Retirements were few, coming only from Paul di Resta whose car broke down late in the race. Timo Glock failed to start the race. Kovalainen would have beaten his teammate had his Lotus not suffered mechanical issues which slowed him down.

Vettel dominated the championship. But with Barcelona traditionally the location for major car upgrades, there was still a chance to beat him despite the huge lead on Hamilton.

In GP2, Romain Grosjean won the feature race from pole, and took fastest lap in the sprint. This put him at the top of the championship, on equal points with Sam Bird and just three ahead of GP3 graduate Stefano Coletti who won the sprint race.
In GP3 it was Nigel Melker who had the best start, winning the feature race and coming third in the sprint for fourteen points. Andrea Caldarelli was closest behind, on ten points. Sprint winner Alex Sims had eight points – the same as fourth-placed Tom Dillmann.

[To be continued]

Romain Grosjean’s F1 Return

Romain Grosjean is back! The reigning GP2 champion, who was previously thrown in the deep end at Renault for 2009 after Nelson Piquet jr left, will be driving alongside Kimi Raikkonen in 2012 at Lotus F1 Team.
The second French driver to make the grid for the next season, Grosjean has had a dominating year in GP2. By himself, he gave DAMS enough points to finish second behind Addax and their two top-five finishing drivers Giedo van der Garde and Marussia newbie Charles Pic.
Having won the short GP2 Asia championship, as he did with the longer one in 2008, he moved into the 2011 championship as a lead contender. At Turkey he took pole position, then won the race. But did he have it in him to win? He only got one point in the sprint – for securing fastest lap – and no points in Spain. Then came Monaco, and he really began to show his ability. Mastering pit stop strategy brilliantly he was able to come from the back of the field after failing to set a good lap time and getting a penalty as well. He finished fourth, and came third in the sprint the next day. At Silverstone he did it again, starting 13th but finishing fourth before winning the sprint, and taking fastest lap both times. The Frenchman’s worst race came after he had sealed the championship, finishing 21st in the sprint at Monza having been run into by Charles Pic at the start and requiring a new rear wing.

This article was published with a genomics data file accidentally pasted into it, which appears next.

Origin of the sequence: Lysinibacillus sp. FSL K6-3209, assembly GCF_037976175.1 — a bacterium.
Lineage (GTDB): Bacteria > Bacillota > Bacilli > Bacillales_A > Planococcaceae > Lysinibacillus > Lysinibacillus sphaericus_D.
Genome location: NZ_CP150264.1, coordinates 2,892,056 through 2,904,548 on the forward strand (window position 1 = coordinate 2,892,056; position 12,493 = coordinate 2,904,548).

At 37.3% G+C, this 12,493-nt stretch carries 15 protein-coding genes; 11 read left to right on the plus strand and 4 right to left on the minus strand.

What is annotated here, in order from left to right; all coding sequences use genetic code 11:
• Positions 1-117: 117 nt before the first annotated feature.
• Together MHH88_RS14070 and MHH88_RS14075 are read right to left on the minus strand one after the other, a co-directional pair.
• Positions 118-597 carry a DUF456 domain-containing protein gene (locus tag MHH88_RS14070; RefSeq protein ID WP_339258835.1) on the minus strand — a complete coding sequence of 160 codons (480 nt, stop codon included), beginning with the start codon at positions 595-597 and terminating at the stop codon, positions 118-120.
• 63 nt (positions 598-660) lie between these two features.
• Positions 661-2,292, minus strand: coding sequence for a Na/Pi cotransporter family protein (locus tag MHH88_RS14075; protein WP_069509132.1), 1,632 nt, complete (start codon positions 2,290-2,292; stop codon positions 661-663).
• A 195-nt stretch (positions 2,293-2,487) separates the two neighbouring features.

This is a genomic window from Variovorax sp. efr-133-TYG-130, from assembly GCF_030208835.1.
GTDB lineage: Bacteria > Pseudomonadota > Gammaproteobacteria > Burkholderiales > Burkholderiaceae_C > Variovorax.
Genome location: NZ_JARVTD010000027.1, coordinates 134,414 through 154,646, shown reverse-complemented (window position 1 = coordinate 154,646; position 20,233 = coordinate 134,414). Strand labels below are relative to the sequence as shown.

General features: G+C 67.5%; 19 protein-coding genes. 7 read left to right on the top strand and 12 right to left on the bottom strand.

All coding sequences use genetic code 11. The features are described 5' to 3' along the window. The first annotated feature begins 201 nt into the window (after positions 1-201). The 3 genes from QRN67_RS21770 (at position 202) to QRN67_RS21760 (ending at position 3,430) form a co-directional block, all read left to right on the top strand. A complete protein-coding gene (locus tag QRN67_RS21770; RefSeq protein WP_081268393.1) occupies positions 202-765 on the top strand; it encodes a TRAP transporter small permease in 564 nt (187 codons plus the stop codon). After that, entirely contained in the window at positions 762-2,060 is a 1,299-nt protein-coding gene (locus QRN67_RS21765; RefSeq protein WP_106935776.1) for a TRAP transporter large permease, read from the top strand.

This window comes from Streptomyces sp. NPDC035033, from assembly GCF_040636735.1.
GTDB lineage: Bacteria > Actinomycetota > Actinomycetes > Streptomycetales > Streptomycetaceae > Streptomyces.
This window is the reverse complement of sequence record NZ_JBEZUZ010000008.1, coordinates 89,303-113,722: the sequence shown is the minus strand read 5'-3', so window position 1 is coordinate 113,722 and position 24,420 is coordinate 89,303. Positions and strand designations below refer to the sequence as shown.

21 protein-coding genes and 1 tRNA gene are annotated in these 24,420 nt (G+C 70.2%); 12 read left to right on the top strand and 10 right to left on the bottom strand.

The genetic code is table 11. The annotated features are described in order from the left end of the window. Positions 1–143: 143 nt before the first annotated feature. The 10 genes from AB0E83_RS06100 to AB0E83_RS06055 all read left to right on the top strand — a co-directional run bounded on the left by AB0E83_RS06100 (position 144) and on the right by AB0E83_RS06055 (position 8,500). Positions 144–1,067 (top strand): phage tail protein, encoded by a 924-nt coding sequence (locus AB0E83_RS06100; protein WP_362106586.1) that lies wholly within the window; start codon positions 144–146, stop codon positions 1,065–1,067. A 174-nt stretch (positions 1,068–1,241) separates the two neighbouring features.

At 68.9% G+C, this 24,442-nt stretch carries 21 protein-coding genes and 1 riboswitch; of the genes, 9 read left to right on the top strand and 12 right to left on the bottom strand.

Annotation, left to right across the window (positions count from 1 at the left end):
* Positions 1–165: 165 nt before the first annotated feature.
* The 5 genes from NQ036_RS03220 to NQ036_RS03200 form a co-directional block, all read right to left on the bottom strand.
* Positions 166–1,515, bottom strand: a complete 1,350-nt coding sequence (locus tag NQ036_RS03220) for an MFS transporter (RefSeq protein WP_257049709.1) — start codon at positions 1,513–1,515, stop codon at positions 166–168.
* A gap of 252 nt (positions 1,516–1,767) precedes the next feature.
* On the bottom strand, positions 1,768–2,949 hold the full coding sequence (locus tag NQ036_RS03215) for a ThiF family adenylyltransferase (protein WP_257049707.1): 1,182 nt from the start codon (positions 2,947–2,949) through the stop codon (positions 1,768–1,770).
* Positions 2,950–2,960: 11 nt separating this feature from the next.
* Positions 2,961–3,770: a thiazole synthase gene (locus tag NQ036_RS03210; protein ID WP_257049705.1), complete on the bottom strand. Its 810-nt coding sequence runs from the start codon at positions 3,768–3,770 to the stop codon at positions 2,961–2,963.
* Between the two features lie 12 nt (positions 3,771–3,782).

(You know you’re good when your overtakes video is nearly eight minutes long)
Many people had doubts about Romain Grosjean after 2009, but his impressive GP2 season and maturer attitude – alongside his coming in at the start of the season instead of the middle – tells me that he has a good chance on his return. Even alongside Kimi Raikkonen.

Other series
Aaro Vainio is set to continue in GP3 with ART, while Kevin Ceccon be driving for Coloni in GP2. Zoel Amberg (0 points in GP3 this year) has signed for Pons for Formula Renault 3.5.

Kubica will not make the start of 2012